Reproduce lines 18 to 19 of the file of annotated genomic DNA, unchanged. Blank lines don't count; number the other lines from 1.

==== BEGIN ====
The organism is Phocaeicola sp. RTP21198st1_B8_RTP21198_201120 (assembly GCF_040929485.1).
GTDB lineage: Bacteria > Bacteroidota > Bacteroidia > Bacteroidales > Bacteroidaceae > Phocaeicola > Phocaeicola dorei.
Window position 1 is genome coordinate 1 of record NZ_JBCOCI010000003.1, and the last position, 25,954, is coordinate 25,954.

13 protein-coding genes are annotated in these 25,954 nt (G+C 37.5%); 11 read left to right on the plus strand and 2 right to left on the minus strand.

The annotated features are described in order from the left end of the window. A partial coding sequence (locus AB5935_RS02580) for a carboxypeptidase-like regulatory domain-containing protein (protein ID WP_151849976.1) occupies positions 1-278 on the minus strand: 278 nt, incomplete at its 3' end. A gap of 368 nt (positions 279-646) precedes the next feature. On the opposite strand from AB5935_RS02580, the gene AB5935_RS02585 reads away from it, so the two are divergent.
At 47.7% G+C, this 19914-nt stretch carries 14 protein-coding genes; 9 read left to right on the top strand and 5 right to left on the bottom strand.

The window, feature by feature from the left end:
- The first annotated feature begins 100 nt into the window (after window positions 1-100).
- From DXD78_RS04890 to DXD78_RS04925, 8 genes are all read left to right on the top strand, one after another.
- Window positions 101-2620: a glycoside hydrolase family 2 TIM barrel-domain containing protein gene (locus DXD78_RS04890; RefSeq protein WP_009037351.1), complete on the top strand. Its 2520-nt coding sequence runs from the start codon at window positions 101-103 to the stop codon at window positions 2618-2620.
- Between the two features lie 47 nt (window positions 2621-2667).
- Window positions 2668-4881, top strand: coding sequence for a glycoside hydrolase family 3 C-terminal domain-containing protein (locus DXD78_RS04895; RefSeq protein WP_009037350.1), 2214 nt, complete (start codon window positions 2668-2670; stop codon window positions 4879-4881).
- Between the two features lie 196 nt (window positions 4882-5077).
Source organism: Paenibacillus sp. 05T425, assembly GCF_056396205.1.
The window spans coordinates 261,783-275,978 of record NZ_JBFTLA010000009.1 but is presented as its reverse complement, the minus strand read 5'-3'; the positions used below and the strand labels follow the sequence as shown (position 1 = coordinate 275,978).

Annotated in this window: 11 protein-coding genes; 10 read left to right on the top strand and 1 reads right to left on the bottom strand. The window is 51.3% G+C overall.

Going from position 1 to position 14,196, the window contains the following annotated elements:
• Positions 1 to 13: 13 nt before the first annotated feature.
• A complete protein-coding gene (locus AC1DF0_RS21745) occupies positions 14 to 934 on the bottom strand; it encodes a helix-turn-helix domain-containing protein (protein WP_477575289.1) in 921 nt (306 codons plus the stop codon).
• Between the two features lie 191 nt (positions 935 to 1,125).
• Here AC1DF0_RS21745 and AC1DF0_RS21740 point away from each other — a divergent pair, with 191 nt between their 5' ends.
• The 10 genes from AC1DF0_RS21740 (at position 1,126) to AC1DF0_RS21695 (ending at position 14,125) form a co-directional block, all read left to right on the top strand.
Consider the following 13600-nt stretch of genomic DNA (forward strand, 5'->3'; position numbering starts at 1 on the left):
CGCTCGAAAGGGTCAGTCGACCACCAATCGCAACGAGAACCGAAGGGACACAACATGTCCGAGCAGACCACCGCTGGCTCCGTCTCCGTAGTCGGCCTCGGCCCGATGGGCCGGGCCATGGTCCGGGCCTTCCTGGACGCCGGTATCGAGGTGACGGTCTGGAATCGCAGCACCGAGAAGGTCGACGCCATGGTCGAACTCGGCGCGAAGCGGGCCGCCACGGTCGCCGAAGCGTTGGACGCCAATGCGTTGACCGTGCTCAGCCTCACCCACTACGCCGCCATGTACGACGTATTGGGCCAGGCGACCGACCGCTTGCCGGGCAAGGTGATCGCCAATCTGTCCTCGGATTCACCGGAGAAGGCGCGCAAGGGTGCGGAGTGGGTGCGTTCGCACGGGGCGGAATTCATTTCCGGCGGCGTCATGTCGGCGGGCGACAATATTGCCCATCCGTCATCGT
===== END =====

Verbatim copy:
• Positions 1 to 13: 13 nt before the first annotated feature.
• A complete protein-coding gene (locus AC1DF0_RS21745) occupies positions 14 to 934 on the bottom strand; it encodes a helix-turn-helix domain-containing protein (protein WP_477575289.1) in 921 nt (306 codons plus the stop codon).